The disciplinary action against Clare hurlers Rory Hayes and Peter Duggan and Galway’s Cianan Fahy fell down because the GAA’s Central Hearings Committee (CHC) determined on Wednesday night that the process had commenced by email.
roposed one-match bans for Hayes and Duggan and a two-match ban for Fahy were dropped on the foot of a Galway challenge to the Fahy ban, pointing out the email element of the action.
It has been widely suggested that a disciplinary meeting couldn’t be conducted online for a matter of this substance but rule 4.7, covering video and telephone conferencing allows for such meetings to take place, when the committee-in-charge, in this case the Central Competitions Control Committee (CCCC), deems it appropriate.
Hayes and Duggan are clear to play against Wexford in tomorrow’s second quarter-final in Thurles, while Fahy can face Cork in the first game.
They were retrospectively facing suspensions after the referees in the Munster and Leinster finals, John Keenan and James Owens, missed incidents they’d been involved in.
Fahy was charged with stamping on Kilkenny’s Richie Reid, Hayes and Duggan faced charges linked to striking with the hurl.
CCCC met online early last week to discuss the incidents but apparently one member of the group which sat in on those discussions could not view the clips properly. The clips were later emailed out and a decision was made in a follow-up thread to proceed.
The decision by the CHC to dismiss the actions on that basis has caused great concern about how to proceed with future disciplinary cases as it again involves the initiation of disciplinary action and a review in the next week is expected.
There’s also a view that the matter could have been referred back to CCCC.
Rule 7.3d 2 states that “disciplinary action commences where the Competitions Control Committee decides that Disciplinary Action is appropriate arising from competitions or games” but there is no specific guidance about how they arrive at that decision.
In April, Armagh footballer Rian O’Neill avoided a one-match ban when CHC determined that an error, as pointed out by Armagh, had been made when a CCCC panel viewed the clip prior to the referee being asked if he had adjudicated on it . This again did not appear to be a clear contravention of rule but was enough for hearings to close the case on a procedural matter.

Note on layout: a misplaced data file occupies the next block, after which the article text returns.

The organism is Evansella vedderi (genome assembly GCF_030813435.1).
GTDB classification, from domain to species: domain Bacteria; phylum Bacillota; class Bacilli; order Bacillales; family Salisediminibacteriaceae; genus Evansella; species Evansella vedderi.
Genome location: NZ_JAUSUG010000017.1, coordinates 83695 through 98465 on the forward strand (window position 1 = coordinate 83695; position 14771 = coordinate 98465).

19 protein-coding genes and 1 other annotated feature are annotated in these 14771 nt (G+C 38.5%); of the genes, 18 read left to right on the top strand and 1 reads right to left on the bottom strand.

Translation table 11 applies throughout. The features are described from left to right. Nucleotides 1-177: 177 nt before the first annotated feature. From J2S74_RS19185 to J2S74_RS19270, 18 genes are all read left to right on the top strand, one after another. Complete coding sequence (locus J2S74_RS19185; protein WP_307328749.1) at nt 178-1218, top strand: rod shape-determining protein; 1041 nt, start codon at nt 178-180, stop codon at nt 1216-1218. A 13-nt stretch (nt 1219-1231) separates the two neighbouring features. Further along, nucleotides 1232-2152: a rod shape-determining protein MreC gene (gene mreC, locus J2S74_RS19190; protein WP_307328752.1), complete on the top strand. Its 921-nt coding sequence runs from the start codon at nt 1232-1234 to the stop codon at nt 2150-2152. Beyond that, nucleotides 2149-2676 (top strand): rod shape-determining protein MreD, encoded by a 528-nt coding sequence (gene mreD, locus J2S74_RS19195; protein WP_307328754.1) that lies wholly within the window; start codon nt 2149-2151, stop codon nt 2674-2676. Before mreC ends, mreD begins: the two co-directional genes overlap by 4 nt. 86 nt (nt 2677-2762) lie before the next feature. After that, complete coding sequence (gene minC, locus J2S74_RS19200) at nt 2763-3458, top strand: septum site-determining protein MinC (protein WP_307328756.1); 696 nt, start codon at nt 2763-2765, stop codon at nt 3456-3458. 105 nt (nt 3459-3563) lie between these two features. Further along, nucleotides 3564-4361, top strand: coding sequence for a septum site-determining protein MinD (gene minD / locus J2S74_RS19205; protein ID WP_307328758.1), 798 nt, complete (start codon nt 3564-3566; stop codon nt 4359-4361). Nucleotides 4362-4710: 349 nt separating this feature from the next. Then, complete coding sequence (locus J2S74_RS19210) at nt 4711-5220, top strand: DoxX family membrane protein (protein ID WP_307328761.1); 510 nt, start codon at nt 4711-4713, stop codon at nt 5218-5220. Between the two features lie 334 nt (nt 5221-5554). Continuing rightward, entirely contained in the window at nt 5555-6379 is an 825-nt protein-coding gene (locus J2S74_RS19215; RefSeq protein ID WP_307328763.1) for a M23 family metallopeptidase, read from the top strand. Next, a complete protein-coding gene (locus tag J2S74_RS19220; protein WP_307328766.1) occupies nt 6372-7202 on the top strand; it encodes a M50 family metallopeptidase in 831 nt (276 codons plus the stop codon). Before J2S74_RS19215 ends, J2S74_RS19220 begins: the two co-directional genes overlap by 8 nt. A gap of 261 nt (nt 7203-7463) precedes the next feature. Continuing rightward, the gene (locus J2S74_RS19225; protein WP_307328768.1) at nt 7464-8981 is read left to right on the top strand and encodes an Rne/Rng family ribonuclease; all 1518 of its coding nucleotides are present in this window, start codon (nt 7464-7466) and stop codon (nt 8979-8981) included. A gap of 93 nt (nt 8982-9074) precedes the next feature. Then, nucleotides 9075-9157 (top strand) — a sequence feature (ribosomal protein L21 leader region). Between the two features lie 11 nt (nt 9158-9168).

The latest collapse has drawn reaction across the board.
Speaking at a media event ahead of the weekend Tailteann Cup semi-finals, the Sligo manager and former Armagh footballer Tony McEntee said the GAA’s disciplinary system was being “abused by managers and county boards, as opposed to one that is not necessarily an issue over whether it’s fit for purpose.”
McEntee said players and management need to take more responsibility for actions.
“I have been on the end of a number of those things. I think maybe we need to look at whether an infraction occurred and if you were wrong then I think we need to take responsibility for that,” he said.
“We had two sendings-off this year, one we appealed and the other we didn’t appeal on the grounds we felt the player got sent off appropriately. So therefore we didn’t feel the need to appeal. In the other case we felt he wasn’t sent off appropriately, so we appealed it (didn’t succeed).
“I think if we take a rational approach to it, the system is probably fine,” said McEntee. “But if we want to fight and argue all the time then we’ll find holes somewhere in it. It ends up in a legal case. And I know In a lot of the high-profile cases – maybe Armagh-Tyrone and Armagh-Donegal – it ends up in a legal case where you have a legal discussion which anybody can win then.”
The former Galway hurler Joe Canning, speaking at the launch of Bord Gáis Energy’s ‘State of Play’ campaign to promote allyship and inclusion in team sports, described the disciplinary system as a “joke.”
“It’s the interpretation of different rules by different people and that’s human nature as well so it’s like anything, it’s the interpretation of how a meeting was held last week to suspend the lads. It’s all technicalities really.”
In an overall context, Canning said he would “leave the rules as they are. You can have great games with loads of frees as well but I think John Keenan, in fairness to him and I think the players respected him a lot as well, he got most of the major calls right on the day. I thought he had a great game.”